Gold prices bounced back from a nine-month low after the divided U.S. Senate passed the $1.9 trillion COVID-relief bill on Saturday. The passage of The American Rescue Plan Act of 2021 pulled down 10-year Treasury yields, which lowered the opportunity cost of holding the non-interest-bearing bullion. It also boosted the demand for the yellow metal as an inflation hedge. However, gold’s gains were capped by a stronger dollar which remained close to a three-week high hit last week and made the metal more expensive for investors using rival currencies.
Spot gold is currently trading at $1,692.60 per ounce as of 0853 GMT.
The Senate narrowly passed President Joe Biden’s COVID-19 relief plan after a series of last-ditch negotiations and amendment votes. It was approved without Republican support, even from Senators from North Carolina that is expected around $5.1 billion in federal funding from the legislation. The vote was 50-49 since Sen. Dan Sullivan (R-Alaska) was absent. The bill will now return Congress to final passage because it was changed in the Senate. The amendments include the reduction in weekly unemployment benefits from $400 to $300 and the removal of a $15 minimum wage.
The Labor Department reported that job growth in February exceeded analysts’ expectations of 182,000 jobs. Nonfarm payrolls surged by 379,000 jobs due to the reduction in new coronavirus cases. The leisure and hospitality sector led the rally with 355,000 hires.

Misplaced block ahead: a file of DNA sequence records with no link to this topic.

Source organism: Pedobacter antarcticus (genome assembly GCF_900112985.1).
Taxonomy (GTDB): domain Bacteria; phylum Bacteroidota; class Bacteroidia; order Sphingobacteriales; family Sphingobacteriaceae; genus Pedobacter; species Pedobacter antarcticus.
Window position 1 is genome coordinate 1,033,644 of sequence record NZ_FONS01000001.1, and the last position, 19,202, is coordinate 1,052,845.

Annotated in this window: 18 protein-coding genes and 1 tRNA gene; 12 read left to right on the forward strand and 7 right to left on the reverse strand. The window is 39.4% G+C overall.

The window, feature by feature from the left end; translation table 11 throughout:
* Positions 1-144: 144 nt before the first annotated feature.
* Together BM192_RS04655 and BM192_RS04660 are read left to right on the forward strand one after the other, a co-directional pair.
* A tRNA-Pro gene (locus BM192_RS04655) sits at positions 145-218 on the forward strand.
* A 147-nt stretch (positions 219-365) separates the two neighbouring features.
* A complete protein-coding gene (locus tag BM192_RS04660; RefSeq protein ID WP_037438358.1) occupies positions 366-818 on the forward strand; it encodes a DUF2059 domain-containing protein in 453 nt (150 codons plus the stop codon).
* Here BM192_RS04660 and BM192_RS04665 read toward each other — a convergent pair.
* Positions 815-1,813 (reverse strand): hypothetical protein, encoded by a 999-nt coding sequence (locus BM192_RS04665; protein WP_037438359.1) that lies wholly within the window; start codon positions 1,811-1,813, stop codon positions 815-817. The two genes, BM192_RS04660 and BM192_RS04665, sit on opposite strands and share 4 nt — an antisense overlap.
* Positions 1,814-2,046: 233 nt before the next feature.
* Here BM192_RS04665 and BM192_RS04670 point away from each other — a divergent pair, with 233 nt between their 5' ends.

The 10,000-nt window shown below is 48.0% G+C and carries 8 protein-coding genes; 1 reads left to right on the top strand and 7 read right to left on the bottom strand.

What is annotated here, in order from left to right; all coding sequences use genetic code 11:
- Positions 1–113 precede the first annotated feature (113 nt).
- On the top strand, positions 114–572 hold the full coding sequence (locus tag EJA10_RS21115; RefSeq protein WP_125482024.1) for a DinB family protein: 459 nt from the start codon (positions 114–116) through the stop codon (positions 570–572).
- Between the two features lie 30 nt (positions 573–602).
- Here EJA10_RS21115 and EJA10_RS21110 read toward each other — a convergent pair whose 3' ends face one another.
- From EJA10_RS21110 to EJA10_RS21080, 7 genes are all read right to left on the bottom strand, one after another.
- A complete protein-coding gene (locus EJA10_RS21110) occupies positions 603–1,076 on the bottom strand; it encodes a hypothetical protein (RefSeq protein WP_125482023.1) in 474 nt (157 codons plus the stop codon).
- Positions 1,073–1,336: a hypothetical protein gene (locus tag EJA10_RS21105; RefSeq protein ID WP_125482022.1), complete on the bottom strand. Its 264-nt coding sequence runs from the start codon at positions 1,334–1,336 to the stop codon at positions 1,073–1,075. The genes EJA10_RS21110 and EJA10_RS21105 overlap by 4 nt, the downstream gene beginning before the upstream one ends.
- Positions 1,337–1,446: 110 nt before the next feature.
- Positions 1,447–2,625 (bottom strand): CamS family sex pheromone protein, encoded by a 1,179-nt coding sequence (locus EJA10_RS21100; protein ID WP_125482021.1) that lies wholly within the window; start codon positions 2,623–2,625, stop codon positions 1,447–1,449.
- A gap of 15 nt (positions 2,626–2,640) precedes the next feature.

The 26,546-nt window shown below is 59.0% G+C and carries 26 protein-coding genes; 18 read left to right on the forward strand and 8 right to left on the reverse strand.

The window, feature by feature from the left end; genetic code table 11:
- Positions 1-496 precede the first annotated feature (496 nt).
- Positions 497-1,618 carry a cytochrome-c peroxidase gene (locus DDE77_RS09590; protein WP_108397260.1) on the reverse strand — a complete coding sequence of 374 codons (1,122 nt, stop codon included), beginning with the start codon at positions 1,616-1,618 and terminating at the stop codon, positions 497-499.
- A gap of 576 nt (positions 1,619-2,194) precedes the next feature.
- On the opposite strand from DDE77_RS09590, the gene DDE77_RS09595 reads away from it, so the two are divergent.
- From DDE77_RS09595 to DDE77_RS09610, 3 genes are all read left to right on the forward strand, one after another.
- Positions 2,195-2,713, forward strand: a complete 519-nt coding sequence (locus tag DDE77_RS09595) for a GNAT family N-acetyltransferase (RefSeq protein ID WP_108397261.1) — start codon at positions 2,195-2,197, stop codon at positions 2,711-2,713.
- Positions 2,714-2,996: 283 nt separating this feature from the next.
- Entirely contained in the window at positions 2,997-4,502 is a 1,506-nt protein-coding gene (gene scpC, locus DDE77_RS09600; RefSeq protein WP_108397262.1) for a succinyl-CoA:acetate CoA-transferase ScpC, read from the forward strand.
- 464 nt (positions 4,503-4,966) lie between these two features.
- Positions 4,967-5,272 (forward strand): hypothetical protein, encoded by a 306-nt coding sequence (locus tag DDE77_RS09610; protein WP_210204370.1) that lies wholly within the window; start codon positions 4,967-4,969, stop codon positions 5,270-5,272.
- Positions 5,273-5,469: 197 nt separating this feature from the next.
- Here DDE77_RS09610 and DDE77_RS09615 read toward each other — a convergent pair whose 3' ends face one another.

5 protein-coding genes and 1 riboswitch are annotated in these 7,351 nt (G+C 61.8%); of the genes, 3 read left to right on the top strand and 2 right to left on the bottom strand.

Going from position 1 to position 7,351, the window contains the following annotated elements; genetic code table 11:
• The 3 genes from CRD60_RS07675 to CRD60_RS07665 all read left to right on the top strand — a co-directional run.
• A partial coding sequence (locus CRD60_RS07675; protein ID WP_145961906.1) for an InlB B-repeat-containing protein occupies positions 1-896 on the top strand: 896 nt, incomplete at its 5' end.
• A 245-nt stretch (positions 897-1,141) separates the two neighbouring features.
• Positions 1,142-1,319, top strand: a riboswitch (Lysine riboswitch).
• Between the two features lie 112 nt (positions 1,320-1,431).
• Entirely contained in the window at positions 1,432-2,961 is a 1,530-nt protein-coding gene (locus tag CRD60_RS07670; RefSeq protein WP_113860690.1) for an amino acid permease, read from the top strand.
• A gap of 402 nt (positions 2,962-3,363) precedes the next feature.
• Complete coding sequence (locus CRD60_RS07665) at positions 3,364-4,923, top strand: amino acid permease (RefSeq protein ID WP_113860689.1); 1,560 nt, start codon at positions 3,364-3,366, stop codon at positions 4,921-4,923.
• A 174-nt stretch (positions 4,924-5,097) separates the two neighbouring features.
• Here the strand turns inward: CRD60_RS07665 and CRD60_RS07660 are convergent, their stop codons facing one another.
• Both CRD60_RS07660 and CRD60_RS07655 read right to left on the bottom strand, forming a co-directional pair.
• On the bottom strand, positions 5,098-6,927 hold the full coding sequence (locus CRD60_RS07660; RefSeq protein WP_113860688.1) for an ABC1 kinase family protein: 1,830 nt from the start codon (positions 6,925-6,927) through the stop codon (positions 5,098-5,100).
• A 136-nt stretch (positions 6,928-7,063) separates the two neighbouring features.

The U.S. central bank brushed aside concerns over inflation and the rapid rise in bond yields. It also indicated no intention to change its loose monetary policy in the near-term.
Meanwhile, Yemen’s Houthi forces attacked the heart of Saudi Arabia’s oil industry yesterday with missiles and drones. Analysts predicted that this development could bolster the bullion’s safe-haven allure because it is generally considered a safe asset in times of geopolitical and financial uncertainty.
In physical trading, retail demand in India rose as gold prices plunged close to their lowest level in almost a year. In other Asian hubs, lower rates boosted market activity, particularly in Singapore.
In a related development, the U.S. Commodity Futures Trading Commission (CFTC) reported that market speculators reduced their bullish stance in COMEX gold contracts for the week that ended on March 2. Also, the holdings of the largest gold-backed exchange-traded fund in the world, SPDR Gold Trust, dropped to a 10-month low on Friday.